Authorities in Argentina have conducted multiple raids against a group suspected of laundering massive proceeds earned from trafficking cocaine to Europe; a sophisticated, large-scale, coordinated operation against transnational drug traffickers that has been relatively rare in the country.
On March 17, Argentine authorities conducted 39 simultaneous raids throughout the country, involving suspected members of a drug ring accused of large-scale money laundering, reported Infobae. Seven people were detained, including two lawyers.
According to La Nacion, the group had originally been discovered in 2012, when 1,051 kilos of cocaine hidden in shipments of charcoal were seized in Portugal and the port of Buenos Aires -- what is now known as the “White Charcoal” incident. Those implicated are still awaiting trial under house arrest.
Group members had allegedly used over 60 businesses to launder millions in drug proceeds, investing in large real-estate projects (both within Argentina and abroad), as well as in soccer players.
A source close to the investigation told La Nacion it was believed the group had been “in the contraband business since 2002 or 2003."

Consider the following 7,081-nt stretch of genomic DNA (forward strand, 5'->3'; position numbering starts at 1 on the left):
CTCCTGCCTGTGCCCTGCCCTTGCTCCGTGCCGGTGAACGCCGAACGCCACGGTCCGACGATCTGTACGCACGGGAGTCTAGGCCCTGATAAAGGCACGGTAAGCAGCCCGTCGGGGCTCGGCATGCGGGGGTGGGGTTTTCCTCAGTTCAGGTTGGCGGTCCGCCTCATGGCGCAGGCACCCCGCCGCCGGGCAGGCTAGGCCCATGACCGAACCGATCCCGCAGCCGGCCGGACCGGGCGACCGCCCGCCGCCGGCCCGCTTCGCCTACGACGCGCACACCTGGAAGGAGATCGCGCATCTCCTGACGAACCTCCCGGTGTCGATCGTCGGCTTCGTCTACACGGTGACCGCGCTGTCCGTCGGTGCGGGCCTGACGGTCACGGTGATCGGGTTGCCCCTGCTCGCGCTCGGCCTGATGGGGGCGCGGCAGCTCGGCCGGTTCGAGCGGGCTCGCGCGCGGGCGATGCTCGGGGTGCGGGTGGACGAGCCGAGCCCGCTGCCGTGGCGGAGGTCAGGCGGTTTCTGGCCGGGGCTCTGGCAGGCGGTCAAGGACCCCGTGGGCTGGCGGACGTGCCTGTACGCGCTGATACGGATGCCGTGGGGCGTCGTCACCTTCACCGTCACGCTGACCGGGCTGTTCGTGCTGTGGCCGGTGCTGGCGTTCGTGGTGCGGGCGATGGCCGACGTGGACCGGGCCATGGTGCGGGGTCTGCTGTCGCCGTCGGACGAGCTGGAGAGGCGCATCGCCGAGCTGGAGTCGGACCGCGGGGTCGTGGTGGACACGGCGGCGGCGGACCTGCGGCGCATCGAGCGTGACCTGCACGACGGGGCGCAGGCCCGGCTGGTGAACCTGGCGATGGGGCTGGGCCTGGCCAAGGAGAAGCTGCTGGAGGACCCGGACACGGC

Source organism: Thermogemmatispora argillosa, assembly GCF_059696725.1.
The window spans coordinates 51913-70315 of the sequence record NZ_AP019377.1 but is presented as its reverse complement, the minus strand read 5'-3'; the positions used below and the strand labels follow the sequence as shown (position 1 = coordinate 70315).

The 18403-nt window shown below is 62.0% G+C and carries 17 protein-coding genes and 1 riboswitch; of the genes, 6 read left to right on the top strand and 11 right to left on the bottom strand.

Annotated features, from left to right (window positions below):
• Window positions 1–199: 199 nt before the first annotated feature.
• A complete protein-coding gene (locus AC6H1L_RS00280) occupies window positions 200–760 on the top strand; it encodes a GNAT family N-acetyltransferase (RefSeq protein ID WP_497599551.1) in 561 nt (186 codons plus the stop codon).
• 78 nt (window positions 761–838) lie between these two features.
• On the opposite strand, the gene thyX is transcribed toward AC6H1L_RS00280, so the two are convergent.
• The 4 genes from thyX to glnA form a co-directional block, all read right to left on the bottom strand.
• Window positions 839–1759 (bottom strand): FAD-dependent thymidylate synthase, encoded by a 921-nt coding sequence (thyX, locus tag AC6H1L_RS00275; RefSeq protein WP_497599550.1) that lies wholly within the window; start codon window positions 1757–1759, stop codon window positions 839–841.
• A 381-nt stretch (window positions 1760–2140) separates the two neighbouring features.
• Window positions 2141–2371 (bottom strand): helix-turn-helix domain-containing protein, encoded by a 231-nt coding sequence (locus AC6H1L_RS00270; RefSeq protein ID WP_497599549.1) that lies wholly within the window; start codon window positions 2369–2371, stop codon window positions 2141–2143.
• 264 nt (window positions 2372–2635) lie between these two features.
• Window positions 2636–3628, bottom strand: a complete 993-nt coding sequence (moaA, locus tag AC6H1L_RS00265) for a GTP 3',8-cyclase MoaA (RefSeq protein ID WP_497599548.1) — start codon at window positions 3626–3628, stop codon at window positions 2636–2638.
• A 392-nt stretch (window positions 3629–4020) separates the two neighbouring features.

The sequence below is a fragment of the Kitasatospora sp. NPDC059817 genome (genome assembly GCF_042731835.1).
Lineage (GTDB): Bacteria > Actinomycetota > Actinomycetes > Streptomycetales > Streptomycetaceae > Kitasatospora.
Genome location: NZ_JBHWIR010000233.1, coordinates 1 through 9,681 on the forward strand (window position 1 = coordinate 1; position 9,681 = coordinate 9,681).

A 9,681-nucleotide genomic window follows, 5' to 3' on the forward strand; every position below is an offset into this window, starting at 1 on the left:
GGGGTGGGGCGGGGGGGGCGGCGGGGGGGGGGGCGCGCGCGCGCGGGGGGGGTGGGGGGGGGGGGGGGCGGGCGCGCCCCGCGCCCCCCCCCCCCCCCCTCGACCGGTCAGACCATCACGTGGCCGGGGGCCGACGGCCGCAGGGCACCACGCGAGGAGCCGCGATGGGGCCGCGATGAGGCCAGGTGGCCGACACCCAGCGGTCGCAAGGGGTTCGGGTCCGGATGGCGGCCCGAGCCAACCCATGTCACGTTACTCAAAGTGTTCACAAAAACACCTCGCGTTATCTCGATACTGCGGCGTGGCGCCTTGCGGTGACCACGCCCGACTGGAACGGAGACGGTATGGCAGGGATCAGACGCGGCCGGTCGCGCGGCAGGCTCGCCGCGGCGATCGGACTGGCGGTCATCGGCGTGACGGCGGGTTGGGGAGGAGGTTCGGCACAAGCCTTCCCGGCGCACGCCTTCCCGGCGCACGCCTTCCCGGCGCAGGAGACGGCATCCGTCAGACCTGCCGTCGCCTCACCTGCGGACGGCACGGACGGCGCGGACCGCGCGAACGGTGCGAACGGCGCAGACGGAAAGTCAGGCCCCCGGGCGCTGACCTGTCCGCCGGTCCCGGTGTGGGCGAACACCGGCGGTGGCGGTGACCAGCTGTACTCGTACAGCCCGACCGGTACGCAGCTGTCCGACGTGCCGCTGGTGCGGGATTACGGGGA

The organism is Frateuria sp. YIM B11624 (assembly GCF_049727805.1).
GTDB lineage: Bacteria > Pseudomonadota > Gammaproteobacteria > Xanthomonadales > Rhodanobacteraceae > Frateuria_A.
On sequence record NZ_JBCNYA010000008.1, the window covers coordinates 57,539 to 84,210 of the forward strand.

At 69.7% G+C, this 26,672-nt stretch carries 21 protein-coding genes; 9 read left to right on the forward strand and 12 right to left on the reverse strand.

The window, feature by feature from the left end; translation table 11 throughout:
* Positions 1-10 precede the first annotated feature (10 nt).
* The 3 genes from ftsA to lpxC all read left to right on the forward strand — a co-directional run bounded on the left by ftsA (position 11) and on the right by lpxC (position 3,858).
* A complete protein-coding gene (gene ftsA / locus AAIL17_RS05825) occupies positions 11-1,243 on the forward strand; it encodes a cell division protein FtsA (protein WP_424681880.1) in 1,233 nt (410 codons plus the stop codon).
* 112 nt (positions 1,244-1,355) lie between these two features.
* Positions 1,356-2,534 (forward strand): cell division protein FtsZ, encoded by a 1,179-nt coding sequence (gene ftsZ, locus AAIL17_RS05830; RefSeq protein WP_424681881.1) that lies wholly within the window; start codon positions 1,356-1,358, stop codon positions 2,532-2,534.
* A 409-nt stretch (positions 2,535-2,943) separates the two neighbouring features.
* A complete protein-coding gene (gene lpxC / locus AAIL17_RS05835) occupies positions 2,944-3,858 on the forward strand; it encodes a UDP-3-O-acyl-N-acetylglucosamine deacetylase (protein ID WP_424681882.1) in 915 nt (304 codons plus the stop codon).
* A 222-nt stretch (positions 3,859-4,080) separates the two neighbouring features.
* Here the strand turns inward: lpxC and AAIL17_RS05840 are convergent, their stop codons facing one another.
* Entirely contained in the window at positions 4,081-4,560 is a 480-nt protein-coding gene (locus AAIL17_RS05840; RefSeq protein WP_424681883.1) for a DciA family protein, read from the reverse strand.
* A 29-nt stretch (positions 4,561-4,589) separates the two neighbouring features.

One raid was conducted in Parque Patricios -- home of the Club Huracan soccer team -- where documentation regarding the alleged links of drug money with the transfer of a soccer player was confiscated.
InSight Crime Analysis
This sort of sweeping operation, involving the coordination of over 250 security officials conducting 39 simultaneous raids in multiple, disperse locations -- and following months of investigation -- is something of a new phenomenon in Argentina.
SEE ALSO: Coverage of Argentina
Yet another multi-site raid was carried out the same day as this one, this time targeting a domestic drug ring in the Buenos Aires area that produced synthetic drugs.
That two such raids were conducted the same day may be a promising sign that Argentinian judicial and law enforcement agencies -- which have demonstrated shortcomings in the past and recently came under criticism from a federal judge -- are trying to improve their image and effectiveness.
Nonetheless, the apparent scale of the money laundering being carried out by the “White Charcoal” group is a side effect of Argentina’s growing importance to the drug trade; and is something the country has struggled to combat.
SEE ALSO: Coverage of Soccer Crime
If funds linked to the "White Charcoal" crime ring were indeed laundered by buying or selling soccer players, this would not be without precedent in Argentina, as soccer and organized crime have routinely intertwined in Latin America.